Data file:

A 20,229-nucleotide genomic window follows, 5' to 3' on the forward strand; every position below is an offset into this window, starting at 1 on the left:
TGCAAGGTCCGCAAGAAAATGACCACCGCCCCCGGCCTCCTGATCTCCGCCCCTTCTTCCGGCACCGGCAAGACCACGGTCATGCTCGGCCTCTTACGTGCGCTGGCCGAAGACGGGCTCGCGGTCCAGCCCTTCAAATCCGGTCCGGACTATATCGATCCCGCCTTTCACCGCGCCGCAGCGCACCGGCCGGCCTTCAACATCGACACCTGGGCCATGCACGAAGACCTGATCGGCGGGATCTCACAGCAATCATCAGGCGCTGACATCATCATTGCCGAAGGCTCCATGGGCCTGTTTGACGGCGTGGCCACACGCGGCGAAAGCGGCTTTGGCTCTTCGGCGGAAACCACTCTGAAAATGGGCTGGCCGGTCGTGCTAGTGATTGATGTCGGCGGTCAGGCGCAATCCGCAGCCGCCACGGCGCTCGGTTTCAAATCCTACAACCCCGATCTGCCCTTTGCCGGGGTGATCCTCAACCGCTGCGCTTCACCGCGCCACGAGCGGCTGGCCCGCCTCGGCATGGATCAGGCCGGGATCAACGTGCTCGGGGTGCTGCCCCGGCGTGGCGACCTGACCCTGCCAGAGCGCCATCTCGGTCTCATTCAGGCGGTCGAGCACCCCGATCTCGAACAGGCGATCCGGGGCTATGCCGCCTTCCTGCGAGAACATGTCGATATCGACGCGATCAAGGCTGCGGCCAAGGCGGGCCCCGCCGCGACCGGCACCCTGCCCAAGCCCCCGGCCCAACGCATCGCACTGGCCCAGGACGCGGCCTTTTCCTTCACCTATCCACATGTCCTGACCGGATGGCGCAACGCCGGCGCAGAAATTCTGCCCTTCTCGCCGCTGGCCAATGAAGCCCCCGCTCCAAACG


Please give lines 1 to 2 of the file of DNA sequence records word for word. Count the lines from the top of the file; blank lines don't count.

A 20,229-nucleotide genomic window follows, 5' to 3' on the forward strand; every position below is an offset into this window, starting at 1 on the left:
TGCAAGGTCCGCAAGAAAATGACCACCGCCCCCGGCCTCCTGATCTCCGCCCCTTCTTCCGGCACCGGCAAGACCACGGTCATGCTCGGCCTCTTACGTGCGCTGGCCGAAGACGGGCTCGCGGTCCAGCCCTTCAAATCCGGTCCGGACTATATCGATCCCGCCTTTCACCGCGCCGCAGCGCACCGGCCGGCCTTCAACATCGACACCTGGGCCATGCACGAAGACCTGATCGGCGGGATCTCACAGCAATCATCAGGCGCTGACATCATCATTGCCGAAGGCTCCATGGGCCTGTTTGACGGCGTGGCCACACGCGGCGAAAGCGGCTTTGGCTCTTCGGCGGAAACCACTCTGAAAATGGGCTGGCCGGTCGTGCTAGTGATTGATGTCGGCGGTCAGGCGCAATCCGCAGCCGCCACGGCGCTCGGTTTCAAATCCTACAACCCCGATCTGCCCTTTGCCGGGGTGATCCTCAACCGCTGCGCTTCACCGCGCCACGAGCGGCTGGCCCGCCTCGGCATGGATCAGGCCGGGATCAACGTGCTCGGGGTGCTGCCCCGGCGTGGCGACCTGACCCTGCCAGAGCGCCATCTCGGTCTCATTCAGGCGGTCGAGCACCCCGATCTCGAACAGGCGATCCGGGGCTATGCCGCCTTCCTGCGAGAACATGTCGATATCGACGCGATCAAGGCTGCGGCCAAGGCGGGCCCCGCCGCGACCGGCACCCTGCCCAAGCCCCCGGCCCAACGCATCGCACTGGCCCAGGACGCGGCCTTTTCCTTCACCTATCCACATGTCCTGACCGGATGGCGCAACGCCGGCGCAGAAATTCTGCCCTTCTCGCCGCTGGCCAATGAAGCCCCCGCTCCAAACG